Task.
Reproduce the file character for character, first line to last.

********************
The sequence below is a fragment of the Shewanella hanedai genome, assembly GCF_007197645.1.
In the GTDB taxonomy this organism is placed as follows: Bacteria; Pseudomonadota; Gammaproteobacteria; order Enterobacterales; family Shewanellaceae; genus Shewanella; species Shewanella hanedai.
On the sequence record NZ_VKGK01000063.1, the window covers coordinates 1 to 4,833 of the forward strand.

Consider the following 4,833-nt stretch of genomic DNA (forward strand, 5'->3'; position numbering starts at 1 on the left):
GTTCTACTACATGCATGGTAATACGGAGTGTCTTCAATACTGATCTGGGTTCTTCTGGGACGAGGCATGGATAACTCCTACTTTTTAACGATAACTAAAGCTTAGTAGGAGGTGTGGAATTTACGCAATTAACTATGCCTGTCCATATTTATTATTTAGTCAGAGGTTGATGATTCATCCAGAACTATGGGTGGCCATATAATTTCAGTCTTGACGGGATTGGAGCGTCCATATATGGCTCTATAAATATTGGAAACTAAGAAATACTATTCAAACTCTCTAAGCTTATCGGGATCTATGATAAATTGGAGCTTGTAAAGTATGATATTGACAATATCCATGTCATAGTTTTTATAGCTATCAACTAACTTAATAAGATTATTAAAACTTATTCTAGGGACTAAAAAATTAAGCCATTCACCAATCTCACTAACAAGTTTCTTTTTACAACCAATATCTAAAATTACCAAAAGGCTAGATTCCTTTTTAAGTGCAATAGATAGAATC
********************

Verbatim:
The sequence below is a fragment of the Shewanella hanedai genome, assembly GCF_007197645.1.
In the GTDB taxonomy this organism is placed as follows: Bacteria; Pseudomonadota; Gammaproteobacteria; order Enterobacterales; family Shewanellaceae; genus Shewanella; species Shewanella hanedai.
On the sequence record NZ_VKGK01000063.1, the window covers coordinates 1 to 4,833 of the forward strand.

Consider the following 4,833-nt stretch of genomic DNA (forward strand, 5'->3'; position numbering starts at 1 on the left):
GTTCTACTACATGCATGGTAATACGGAGTGTCTTCAATACTGATCTGGGTTCTTCTGGGACGAGGCATGGATAACTCCTACTTTTTAACGATAACTAAAGCTTAGTAGGAGGTGTGGAATTTACGCAATTAACTATGCCTGTCCATATTTATTATTTAGTCAGAGGTTGATGATTCATCCAGAACTATGGGTGGCCATATAATTTCAGTCTTGACGGGATTGGAGCGTCCATATATGGCTCTATAAATATTGGAAACTAAGAAATACTATTCAAACTCTCTAAGCTTATCGGGATCTATGATAAATTGGAGCTTGTAAAGTATGATATTGACAATATCCATGTCATAGTTTTTATAGCTATCAACTAACTTAATAAGATTATTAAAACTTATTCTAGGGACTAAAAAATTAAGCCATTCACCAATCTCACTAACAAGTTTCTTTTTACAACCAATATCTAAAATTACCAAAAGGCTAGATTCCTTTTTAAGTGCAATAGATAGAATC